In the digital indoor garden

 Radishes, lettuce, and more from a test laboratory in Munich

As the world’s population grows and land available for agricultural use shrinks, traditional agriculture is nearing its limits. Working with research and industry partners in the international EIT Food consortium, Siemens Corporate Technology is looking for solutions to make foodstuff production more efficient and more sustainable.

Getting to the vegetable field below the Siemens buildings in Perlach, Munich, involves a journey through windowless concrete cellar corridors. Growing in this subterranean area are radishes, lettuce, and other types of vegetable. Blazing, slightly red-tinged LED light takes the place of sunlight – sunglasses are a must down here. What’s different is that no-one sows any seed, applies fertilizer, or waters the plants. A robot looks after everything. For example, it uses a vacuum pipette to gather plant seeds and sows them at regular intervals in a new patch. Then it moves on to another point to water some seedlings. Each one gets a few drops, perfectly coordinated to its needs. “Our vision is that farmers using our technologies will only need to determine which plants they want to cultivate, and what properties the plants should have,” says Siemens research scientist Rudolf Sollacher. “All other tasks, such as sowing, watering, fertilizing and harvesting, must be automated and run efficiently and transparently. In our model laboratory, we show in-house and external customers that this is how the future could look.”

The farmer in the cloud

The gardening robot analyzes the current cultivation conditions, such as humidity or the nutrient content in the soil. These measurements are compared against recommendations from botany experts. Using simulation models – a digital twin of the garden – calculations are performed to determine what the robot has to do to ensure each plant gets exactly the right quantity of nutrients and water it needs for ideal growth.

The data used here, such as the digital twin of the garden, the algorithms, and the expert knowledge involved, is saved in the cloud so it can be easily shared with others and also re-used. “Our approach is obviously not only suitable for our special model garden, but also for any other indoor farming area or outdoor set-up,” comments Sollacher. “For different garden or agricultural areas we just need different digital twins, but otherwise the procedure is exactly the same. In an outdoor area, for example, we would need to accommodate additional sensor data in the digital twin to reflect the volume of natural precipitation.”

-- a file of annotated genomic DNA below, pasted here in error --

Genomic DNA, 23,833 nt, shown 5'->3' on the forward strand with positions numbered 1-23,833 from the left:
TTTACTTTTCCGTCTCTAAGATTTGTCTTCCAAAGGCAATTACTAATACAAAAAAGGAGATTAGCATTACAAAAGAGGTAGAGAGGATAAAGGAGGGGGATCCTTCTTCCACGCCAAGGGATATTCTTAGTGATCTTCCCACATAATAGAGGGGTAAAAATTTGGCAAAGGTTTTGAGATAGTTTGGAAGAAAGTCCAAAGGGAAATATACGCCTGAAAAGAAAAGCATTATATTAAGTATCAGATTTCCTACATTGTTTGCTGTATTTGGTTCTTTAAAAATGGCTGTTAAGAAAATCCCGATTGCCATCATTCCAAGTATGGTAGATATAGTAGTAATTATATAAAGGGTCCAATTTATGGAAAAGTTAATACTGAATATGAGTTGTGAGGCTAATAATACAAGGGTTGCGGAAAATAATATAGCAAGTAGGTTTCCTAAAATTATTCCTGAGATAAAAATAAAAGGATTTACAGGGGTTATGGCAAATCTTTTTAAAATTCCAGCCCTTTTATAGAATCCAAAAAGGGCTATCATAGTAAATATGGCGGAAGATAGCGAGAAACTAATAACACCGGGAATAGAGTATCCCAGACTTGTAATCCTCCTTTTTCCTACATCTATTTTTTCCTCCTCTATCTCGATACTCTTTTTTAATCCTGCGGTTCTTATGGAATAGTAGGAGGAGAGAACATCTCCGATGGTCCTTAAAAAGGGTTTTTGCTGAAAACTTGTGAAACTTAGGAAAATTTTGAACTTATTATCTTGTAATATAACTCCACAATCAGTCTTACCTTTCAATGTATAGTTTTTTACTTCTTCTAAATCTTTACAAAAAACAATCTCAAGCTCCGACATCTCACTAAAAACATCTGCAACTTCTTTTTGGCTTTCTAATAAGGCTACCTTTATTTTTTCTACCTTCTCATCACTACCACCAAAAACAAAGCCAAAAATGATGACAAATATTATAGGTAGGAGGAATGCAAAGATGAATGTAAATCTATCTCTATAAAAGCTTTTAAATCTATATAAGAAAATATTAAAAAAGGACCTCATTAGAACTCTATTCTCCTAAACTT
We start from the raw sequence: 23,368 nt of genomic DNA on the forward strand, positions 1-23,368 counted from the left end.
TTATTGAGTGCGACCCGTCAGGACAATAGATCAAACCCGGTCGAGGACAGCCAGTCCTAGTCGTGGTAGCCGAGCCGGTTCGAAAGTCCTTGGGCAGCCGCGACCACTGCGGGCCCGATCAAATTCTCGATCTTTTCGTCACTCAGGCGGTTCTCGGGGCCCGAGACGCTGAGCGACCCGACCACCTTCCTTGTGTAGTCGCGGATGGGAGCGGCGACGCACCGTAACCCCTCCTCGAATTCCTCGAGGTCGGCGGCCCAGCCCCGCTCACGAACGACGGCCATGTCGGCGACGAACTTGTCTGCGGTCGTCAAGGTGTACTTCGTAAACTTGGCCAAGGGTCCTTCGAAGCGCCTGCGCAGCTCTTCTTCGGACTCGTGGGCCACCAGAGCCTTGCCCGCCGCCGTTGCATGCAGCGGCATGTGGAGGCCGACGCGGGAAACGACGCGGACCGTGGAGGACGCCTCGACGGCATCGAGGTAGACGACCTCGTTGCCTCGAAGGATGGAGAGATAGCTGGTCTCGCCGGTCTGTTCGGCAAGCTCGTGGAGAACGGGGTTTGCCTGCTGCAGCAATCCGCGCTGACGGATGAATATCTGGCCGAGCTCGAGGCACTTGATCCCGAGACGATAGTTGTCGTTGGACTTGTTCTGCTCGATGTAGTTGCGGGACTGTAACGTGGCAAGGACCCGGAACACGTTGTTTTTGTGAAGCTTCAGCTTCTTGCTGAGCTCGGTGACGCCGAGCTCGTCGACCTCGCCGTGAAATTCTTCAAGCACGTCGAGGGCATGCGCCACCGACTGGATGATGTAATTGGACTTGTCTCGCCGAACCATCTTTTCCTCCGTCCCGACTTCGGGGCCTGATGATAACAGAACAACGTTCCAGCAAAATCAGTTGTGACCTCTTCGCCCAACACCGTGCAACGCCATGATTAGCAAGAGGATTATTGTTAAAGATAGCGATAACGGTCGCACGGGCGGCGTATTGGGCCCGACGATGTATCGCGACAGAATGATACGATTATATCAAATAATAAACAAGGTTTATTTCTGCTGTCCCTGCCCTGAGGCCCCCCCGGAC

The growing challenge …

The food industry is facing growing challenges because of the constant increase in the world’s population. There will probably be ten billion people on the Earth by 2050 – and what will they eat? It isn’t only cultivable land that is in short supply; water is also becoming scarcer. With traditional watering, most of the water doesn’t reach the plant at all, but evaporates unused. Efficiency gains are being made in this area thanks to the project by Sollacher and his colleagues on behalf of EIT-Food. By looking after the plants individually and giving them precisely what they need for ideal growth, far less water is wasted. 

.…. and the sophisticated consumer

In the industrialized nations, the foodstuffs industry faces different challenges. In these countries, people generally have no worries about basic food supplies, but they want greater transparency about where and how their foods are made, and demand reliable commitments regarding condition and quality – such as whether they contain particular allergens. “By constantly gathering data, we can get a very precise picture of the properties our foodstuffs will have, and we can deliver the transparency the consumers want,” says Sollacher. “Especially in indoor farming, with artificial light or watering, we can go further still and control the properties of foodstuffs with greater precision. For example, you can adjust the light – more red or blue – to determine whether radishes will subsequently have a mild or a sharp taste.”

Not only for vegetables but the entire food chain

As our platform we have opted for the flexible IoT operating system MindSphere from Siemens,”  Sollacher says. “One reason is that it gives us the possibility of expanding our approach to cover the entire foodstuff production chain to suit our requirements. For example, we could use only electricity from renewable sources for the watering process if the pumps were synchronized with data from a Smart Grid. Or agricultural machinery could be shared flexibly between several farms. And, of course, this approach can also be adapted to suit other foodstuffs like meat or dairy products. There will be more and more use cases we can continue working on. And when the vegetables are ready for picking here in Perlach, it will be snack time for the entire department.” 

Aenne Barnard

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